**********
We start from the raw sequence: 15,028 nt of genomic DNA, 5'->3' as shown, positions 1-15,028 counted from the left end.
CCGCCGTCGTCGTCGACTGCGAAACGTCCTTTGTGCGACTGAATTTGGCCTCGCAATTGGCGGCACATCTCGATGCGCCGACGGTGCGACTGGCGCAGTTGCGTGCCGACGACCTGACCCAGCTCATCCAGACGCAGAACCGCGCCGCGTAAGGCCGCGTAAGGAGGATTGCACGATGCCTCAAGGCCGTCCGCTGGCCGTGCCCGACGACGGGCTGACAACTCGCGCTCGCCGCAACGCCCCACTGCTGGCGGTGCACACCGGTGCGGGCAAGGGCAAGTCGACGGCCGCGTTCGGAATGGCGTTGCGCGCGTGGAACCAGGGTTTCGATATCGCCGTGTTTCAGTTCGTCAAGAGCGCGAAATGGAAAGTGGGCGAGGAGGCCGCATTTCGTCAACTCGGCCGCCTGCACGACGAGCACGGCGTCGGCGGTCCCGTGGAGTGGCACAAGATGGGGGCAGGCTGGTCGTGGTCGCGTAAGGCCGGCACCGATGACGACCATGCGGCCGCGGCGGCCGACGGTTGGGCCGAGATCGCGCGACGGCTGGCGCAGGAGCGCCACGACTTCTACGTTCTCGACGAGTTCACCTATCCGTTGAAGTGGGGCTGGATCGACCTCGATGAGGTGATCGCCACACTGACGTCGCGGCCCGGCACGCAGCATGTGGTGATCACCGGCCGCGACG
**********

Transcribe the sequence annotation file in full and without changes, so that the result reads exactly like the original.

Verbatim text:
We start from the raw sequence: 15,028 nt of genomic DNA, 5'->3' as shown, positions 1-15,028 counted from the left end.
CCGCCGTCGTCGTCGACTGCGAAACGTCCTTTGTGCGACTGAATTTGGCCTCGCAATTGGCGGCACATCTCGATGCGCCGACGGTGCGACTGGCGCAGTTGCGTGCCGACGACCTGACCCAGCTCATCCAGACGCAGAACCGCGCCGCGTAAGGCCGCGTAAGGAGGATTGCACGATGCCTCAAGGCCGTCCGCTGGCCGTGCCCGACGACGGGCTGACAACTCGCGCTCGCCGCAACGCCCCACTGCTGGCGGTGCACACCGGTGCGGGCAAGGGCAAGTCGACGGCCGCGTTCGGAATGGCGTTGCGCGCGTGGAACCAGGGTTTCGATATCGCCGTGTTTCAGTTCGTCAAGAGCGCGAAATGGAAAGTGGGCGAGGAGGCCGCATTTCGTCAACTCGGCCGCCTGCACGACGAGCACGGCGTCGGCGGTCCCGTGGAGTGGCACAAGATGGGGGCAGGCTGGTCGTGGTCGCGTAAGGCCGGCACCGATGACGACCATGCGGCCGCGGCGGCCGACGGTTGGGCCGAGATCGCGCGACGGCTGGCGCAGGAGCGCCACGACTTCTACGTTCTCGACGAGTTCACCTATCCGTTGAAGTGGGGCTGGATCGACCTCGATGAGGTGATCGCCACACTGACGTCGCGGCCCGGCACGCAGCATGTGGTGATCACCGGCCGCGACG